In 2014, Collins carried more of Maine than Trump did in 2016 — 68.5 percent compared to 44.9 percent. But she will need a coalition of Trump and Biden voters to hold onto her seat, a task made more difficult by the Supreme Court hardening battle lines on both sides.

The court fight comes as voters are quick to recount Collins’s support for Kavanaugh, who faced high-profile, decades-old sexual assault allegations that upended the final weeks of his confirmation fight and made it one of the most explosive events in recent congressional history.

“The Supreme Court has already played an outsized role in the Maine Senate race, and the last thing Collins needed was this issue at the forefront again following her controversial 2018 vote to confirm Brett Kavanaugh,” The Cook Political Report’s Jessica Taylor wrote about the impact the vacancy could have on the Senate races.

The courts have bled into the Maine Senate race beyond Collins’s 2018 vote. Gideon knocked the incumbent as recently as Monday over voting “to confirm over 180 of Donald Trump’s unqualified, far-right judicial nominees.”

Collins ran an ad before Ginsburg’s death highlighting her question during the first debate with Gideon where she asked her challenger if she would have voted to confirm Chief Justice John Roberts, who has been a swing vote on key decisions that upheld the Affordable Care Act and sided earlier this year with the court’s liberal justices to strike down a Louisiana abortion law.

But the looming fight over whether Republicans will fill Ginsburg’s seat turbocharges the political reality facing Collins in Maine. A New York Times-Siena College Research Institute poll released late last week but conducted before Ginsburg’s death found that just 38 percent of Maine voters approved of Collins’s vote for Kavanaugh, compared to 55 percent who disapproved.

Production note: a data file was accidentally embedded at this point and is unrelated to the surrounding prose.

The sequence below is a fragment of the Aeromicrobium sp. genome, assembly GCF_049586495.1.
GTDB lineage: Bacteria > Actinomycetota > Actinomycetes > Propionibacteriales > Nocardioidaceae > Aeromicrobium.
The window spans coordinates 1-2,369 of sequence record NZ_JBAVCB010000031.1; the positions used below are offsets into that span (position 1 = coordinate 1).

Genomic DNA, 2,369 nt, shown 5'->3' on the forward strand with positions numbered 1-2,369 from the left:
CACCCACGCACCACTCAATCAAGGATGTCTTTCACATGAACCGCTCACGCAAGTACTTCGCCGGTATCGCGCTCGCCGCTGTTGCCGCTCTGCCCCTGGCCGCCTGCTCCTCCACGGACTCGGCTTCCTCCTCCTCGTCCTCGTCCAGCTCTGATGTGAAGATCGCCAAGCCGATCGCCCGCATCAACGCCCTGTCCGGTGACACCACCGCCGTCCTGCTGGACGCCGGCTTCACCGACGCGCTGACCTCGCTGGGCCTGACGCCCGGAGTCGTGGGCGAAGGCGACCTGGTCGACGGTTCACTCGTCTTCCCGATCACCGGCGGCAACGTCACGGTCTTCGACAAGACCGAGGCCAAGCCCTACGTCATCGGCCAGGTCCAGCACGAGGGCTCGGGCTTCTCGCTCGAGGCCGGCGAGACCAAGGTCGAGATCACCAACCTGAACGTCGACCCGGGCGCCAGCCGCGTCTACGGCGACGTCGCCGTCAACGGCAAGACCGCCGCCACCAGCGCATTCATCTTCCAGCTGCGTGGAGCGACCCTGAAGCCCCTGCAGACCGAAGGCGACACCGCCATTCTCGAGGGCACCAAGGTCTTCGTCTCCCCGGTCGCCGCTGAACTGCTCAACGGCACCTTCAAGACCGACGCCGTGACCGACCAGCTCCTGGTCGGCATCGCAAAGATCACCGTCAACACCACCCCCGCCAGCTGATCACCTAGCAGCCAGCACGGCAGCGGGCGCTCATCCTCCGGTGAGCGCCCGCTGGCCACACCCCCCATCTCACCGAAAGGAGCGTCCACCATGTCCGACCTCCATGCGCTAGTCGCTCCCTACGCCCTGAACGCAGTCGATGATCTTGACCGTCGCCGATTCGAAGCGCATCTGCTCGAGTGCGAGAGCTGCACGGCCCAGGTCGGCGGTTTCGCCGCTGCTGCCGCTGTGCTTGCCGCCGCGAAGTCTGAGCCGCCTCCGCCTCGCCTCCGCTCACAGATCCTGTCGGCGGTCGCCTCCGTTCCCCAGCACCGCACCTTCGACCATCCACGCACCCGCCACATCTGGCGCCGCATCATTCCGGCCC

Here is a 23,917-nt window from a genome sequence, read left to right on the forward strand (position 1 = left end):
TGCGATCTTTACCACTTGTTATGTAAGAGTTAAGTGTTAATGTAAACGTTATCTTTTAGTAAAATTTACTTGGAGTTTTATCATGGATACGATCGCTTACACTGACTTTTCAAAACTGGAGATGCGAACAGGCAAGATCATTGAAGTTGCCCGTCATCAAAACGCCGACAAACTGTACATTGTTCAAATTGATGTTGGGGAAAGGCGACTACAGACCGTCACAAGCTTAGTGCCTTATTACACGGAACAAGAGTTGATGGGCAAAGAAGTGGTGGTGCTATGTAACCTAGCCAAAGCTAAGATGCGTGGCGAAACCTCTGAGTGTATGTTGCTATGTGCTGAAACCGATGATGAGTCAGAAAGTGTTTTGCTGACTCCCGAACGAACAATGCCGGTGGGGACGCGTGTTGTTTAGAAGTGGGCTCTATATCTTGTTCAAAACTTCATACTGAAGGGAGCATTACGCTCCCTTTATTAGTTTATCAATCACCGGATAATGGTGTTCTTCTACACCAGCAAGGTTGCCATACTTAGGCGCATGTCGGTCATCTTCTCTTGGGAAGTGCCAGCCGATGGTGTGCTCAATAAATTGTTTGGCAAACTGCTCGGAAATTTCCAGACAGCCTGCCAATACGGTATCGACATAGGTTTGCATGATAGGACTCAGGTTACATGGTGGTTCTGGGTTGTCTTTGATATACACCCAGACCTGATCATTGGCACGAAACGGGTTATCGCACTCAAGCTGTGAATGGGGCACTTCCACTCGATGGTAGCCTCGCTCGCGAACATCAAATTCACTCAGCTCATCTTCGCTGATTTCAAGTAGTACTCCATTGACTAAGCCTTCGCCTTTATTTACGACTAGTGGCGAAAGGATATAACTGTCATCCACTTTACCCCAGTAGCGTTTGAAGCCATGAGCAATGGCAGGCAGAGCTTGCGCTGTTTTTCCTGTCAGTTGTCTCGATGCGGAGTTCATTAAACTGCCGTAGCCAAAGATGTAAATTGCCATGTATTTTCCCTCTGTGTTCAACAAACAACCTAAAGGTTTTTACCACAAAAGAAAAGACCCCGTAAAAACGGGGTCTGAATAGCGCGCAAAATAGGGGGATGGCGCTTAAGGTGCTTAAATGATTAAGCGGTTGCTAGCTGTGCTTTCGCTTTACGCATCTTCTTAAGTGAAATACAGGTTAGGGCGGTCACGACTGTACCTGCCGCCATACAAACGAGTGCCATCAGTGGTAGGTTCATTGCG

The poll also found that 59 percent of respondents said they trust Democratic presidential nominee Joe BidenJoe BidenFormer Rep. Rohrabacher says he took part in Jan. 6 march to Capitol but did not storm building Saudis picked up drugs in Cairo used to kill Khashoggi: report Biden looking to build momentum for Putin meeting MORE to pick a Supreme Court justice compared to 37 percent who trusted Trump.

GOP senators say they trust Collins to balance the politics of her state with an explosive national fight that touches on live wires that run through both parties.

“The political dynamics of her state are very different than most of our people who are running this year and she has navigated them beautifully through the years, and so we kind of defer to her and trust her judgment,” said Sen. John ThuneJohn Randolph ThuneSanders won't vote for bipartisan infrastructure deal Bipartisan infrastructure deal takes fire from left and right McConnell warns he's willing to intervene in 2022 GOP primaries MORE (S.D.), the No. 2 GOP senator.

A GOP official added that while the looming Supreme Court vote would put some GOP senators like Collins in a “tougher situation,” it could also give her the chance to show off her independence from both McConnell and Trump.

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“Two sides of the coin here: It’s one that energizes the Democratic base … but if you’re someone like Susan Collins it could give you the opportunity to show you are someone who is not beholden by the party,” the official said.

Breaking with Trump, though, on an issue so important to Republicans has also made Collins a target of the president and his allies.

Trump called out Collins in a recent Fox News interview, predicting that she would be “hurt very badly.”

“I think that Susan Collins is going to be hurt very badly — her people aren’t going to take this. People are not going to take it,” he said.

Annie Clark, a spokesperson for Collins’s campaign, said in response to Trump’s criticism that “Collins always does what she thinks is right for Maine and America — no matter which political party is in power.”

But Heye warned that by breaking with Trump, Collins is risking losing the president’s voters without an obvious uptick in support on the other side of the Supreme Court fight.

“If she were to say, ‘I will not vote to approve a nominee, period,’ does anyone who, you know, who constantly points out, ‘Oh, Susan Collins is going to put out a statement that she’s very concerned about X,’ do they give her any credit? They don’t,” he said. “You can’t win without your base.”